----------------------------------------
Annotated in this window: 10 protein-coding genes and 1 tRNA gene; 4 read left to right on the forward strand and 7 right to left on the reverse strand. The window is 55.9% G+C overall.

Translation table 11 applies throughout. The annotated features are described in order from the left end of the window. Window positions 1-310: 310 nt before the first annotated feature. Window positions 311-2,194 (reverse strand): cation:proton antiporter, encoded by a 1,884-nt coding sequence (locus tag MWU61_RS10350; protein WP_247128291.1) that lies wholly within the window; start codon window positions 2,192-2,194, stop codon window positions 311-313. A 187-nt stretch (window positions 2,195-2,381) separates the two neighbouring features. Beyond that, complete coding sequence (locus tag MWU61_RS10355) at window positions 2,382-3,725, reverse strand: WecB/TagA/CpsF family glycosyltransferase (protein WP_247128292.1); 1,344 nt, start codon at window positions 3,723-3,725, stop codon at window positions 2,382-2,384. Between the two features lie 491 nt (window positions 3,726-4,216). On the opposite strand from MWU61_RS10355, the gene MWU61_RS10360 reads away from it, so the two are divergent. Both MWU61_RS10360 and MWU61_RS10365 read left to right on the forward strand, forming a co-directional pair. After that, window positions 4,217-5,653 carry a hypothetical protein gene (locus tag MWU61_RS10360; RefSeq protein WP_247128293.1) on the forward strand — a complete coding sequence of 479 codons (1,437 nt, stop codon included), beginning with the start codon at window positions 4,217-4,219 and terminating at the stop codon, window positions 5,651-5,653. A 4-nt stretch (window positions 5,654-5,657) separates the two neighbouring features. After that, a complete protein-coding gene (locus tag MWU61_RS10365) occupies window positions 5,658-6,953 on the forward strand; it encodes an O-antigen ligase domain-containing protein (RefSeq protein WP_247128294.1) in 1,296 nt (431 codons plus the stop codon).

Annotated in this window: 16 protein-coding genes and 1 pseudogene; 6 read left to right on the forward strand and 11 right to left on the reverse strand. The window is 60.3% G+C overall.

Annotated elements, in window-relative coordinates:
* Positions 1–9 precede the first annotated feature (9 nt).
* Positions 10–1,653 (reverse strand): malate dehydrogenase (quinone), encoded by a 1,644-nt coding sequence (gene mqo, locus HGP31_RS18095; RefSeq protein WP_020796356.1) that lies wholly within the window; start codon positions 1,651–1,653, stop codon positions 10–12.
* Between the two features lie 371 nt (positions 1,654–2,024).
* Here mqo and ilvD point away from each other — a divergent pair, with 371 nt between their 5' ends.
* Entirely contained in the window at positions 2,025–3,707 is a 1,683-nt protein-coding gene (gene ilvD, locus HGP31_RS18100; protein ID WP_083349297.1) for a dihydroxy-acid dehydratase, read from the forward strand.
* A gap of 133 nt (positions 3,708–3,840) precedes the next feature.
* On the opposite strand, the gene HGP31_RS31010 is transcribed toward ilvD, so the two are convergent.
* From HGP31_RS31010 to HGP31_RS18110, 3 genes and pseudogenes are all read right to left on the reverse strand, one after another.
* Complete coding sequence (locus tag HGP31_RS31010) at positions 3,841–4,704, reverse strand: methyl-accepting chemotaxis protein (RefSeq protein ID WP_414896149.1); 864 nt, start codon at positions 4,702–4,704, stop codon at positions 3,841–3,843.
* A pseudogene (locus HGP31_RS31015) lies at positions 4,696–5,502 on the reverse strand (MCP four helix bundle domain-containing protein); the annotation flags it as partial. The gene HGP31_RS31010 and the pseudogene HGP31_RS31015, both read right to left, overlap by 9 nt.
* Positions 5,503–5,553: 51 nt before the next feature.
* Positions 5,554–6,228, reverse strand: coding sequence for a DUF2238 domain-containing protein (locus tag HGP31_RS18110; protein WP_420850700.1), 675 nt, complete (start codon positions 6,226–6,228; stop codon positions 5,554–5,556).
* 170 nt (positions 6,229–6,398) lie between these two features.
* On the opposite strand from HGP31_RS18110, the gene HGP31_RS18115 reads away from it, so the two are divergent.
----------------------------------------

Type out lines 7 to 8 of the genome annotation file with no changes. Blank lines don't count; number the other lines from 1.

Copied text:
* Between the two features lie 371 nt (positions 1,654–2,024).
* Here mqo and ilvD point away from each other — a divergent pair, with 371 nt between their 5' ends.